When I was little girl, and was a flower girl (only once, though it was my life’s ambition), the bride took me aside at the rehearsal dinner to show me her veil (squeee!) and to explain to me that you should always, always make your veil. She explained that veils were marked up, and a huge rip off, and pretty easy to sew. I, of course, listened carefully, and nodded seriously, and then Remembered Forever. So when it came time for our wedding, I knew I was going to make what was on my head. After a What To Wear On Your Head When You Wed series, I finally ended up making a crazy beautiful hair flower (tutorial coming soon). So today, I’m super delighted to bring you a lazy girl How To on making a veil, from Adria. Let’s get started, and bury ourselves in Tulle:
Let me start with some words of advice…
If you’re going to roll with a DIY veil, start early. Look, I love crafting, and I have some (limited) time to do it, and I really enjoy knocking out projects, but if I was trying to make this thing one month before our wedding, I would have lost it. The details are tedious, and totally boring. Sewing beads onto tulle? Aw-ful. But the end result is worth it.
Start with a good idea of what you want your veil to look like. The first trial veil that I made wasn’t based on anything other than the concept that trimming a veil with ribbon would be the easiest of all edging techniques. I like the trial veil, but it’s not quite as complete and inspired as I wanted my veil to be. I wanted the veil that I tried on in the bridal salon, trimmed with scalloped lace and accented with beading. I just didn’t want to spend $200 on it…it was that simple.
Use the good idea of what you want as a starting point, but don’t attempt to copy it 100%. I say that because 1) It’s probably going to be impossible to copy anything 100%…I’m convinced that either the veils out there are made by machines or are hand made by very, very talented people. And, 2) These people (or machines) (Editors note: Or people who are machines…) have resources that you and I can’t access. I scoured the internet and the local fabric/craft stores for scalloped lace, but was unable to find exactly what I wanted. Mainly, that’s because I started wanting the exact same lace that was on my inspiration veil and it just doesn’t exist in the places that I can shop. I ended up buying lace from a shop on Etsy and trimming it down to the width that I wanted. It turned out far better than I could have ever imagined.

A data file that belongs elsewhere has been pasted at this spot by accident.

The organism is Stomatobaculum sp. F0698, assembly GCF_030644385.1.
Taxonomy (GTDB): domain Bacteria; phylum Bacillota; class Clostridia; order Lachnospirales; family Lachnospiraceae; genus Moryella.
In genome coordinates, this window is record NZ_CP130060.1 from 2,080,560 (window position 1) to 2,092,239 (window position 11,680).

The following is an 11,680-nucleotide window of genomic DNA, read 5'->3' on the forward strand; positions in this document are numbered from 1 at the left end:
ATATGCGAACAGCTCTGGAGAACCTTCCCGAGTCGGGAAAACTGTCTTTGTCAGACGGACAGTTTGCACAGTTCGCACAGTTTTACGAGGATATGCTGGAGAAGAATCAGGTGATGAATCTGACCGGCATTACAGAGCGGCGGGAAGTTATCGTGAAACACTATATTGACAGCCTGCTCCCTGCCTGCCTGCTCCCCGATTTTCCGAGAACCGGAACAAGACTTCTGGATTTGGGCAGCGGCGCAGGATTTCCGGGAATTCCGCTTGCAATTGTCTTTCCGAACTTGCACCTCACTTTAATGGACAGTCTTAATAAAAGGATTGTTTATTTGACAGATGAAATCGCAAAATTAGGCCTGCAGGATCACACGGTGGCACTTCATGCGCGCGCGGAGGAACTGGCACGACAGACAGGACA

Be patient and don’t try to be perfect. This is my mantra in most everything that I craft. Look, there will be some beads askew, or you’ll forget to put on four beads and instead only have three in a certain spot. Or perhaps your tulle oval will be every so slightly “off”. No one will notice. Don’t let it drive you batty. The beauty of anything hand made is that it’s made from the heart and soul, and it’s not perfect. That’s what makes it awesome.
- Nylon Thread (Micro-filament)
- Sewing Machine (optional, depending on your veil preference)
- Straight Pins
- Sharp scissors
- Sewing Needle
- Beads/Trim as desired
The Pattern – You’ll need to determine what style/length veil you want to wear (shoulder, fingertip, chapel, cathedral…). The best way to find the length that works for you personally is to drape the tulle over your head and fool around with it in front of a mirror (at least, this is what worked best for me). From there, you’ll need to cut an oval or a circle of tulle that is the appropriate length. I used 108″ wide tulle, cut it to my length, folded it in half, then in half again. Using a ton of straight pins to hold it all together, I carefully cut all of the corners off to make them round, and effectively created a giant rectangle/oval shape.
Since I needed/wanted a blusher, the oval shape worked very well for me (more on that later). If you don’t want a blusher and just want the veil in the back, you will only need a half oval/circle shape, unless you want two layers in the back.
The edging – I made two veils – one that was a mock-up version and had ribbon edging, the other which will be my veil that has a lace and beaded edge. You can go totally plain, add some beading, make a rolled edge – it really all depends on your patience level, your sewing skills, and most importantly, the look you’re after. Attach your edge trim with nylon thread using a sewing machine (if you don’t have one, look into borrowing one from a friend or any local sewing shops that will allow you to use theirs for free/nominal cost). If you’re applying lace or trim/ribbon to the edge of the veil with a sewing machine, make sure your sewing machine is capable of using nylon thread or “micro filament”. Otherwise you’ll end up with a lot of tears in your tulle. And, to be clear, the only reason I stress the nylon thread is because you can’t see it when it’s sewn…it really and truly disappears, which is exactly what you’ll want!
Gathering the veil – hand sew two rows of running stitch that are at the gathering point of your veil, leaving approximately 20″ on either side of the gathering point so you have some side veil action happening. Scrunch the tulle up on the gathering thread until the gathered portion is about 4″ long (assuming you’re attaching it to a 4″ comb. The wider your tulle is from the start, the more “poof” you’re going to end up with. Tie the thread into two knots on either side and trim down. Now you can work on your attachment head piece….
Fastening – I used a comb (but certainly bobby pins or clips or other such items could work). You can buy plain combs from any craft store that has wedding supplies/crafts, or from most beauty stores. I think, for veils, a metal comb works best to stay put in your hair, and allows you to attach things to it with wire or glue as you see fit (or, you can find one already decorated from a sundry of shops on Etsy). And Voila.
(Beautiful, say your editors. Just Beautiful.)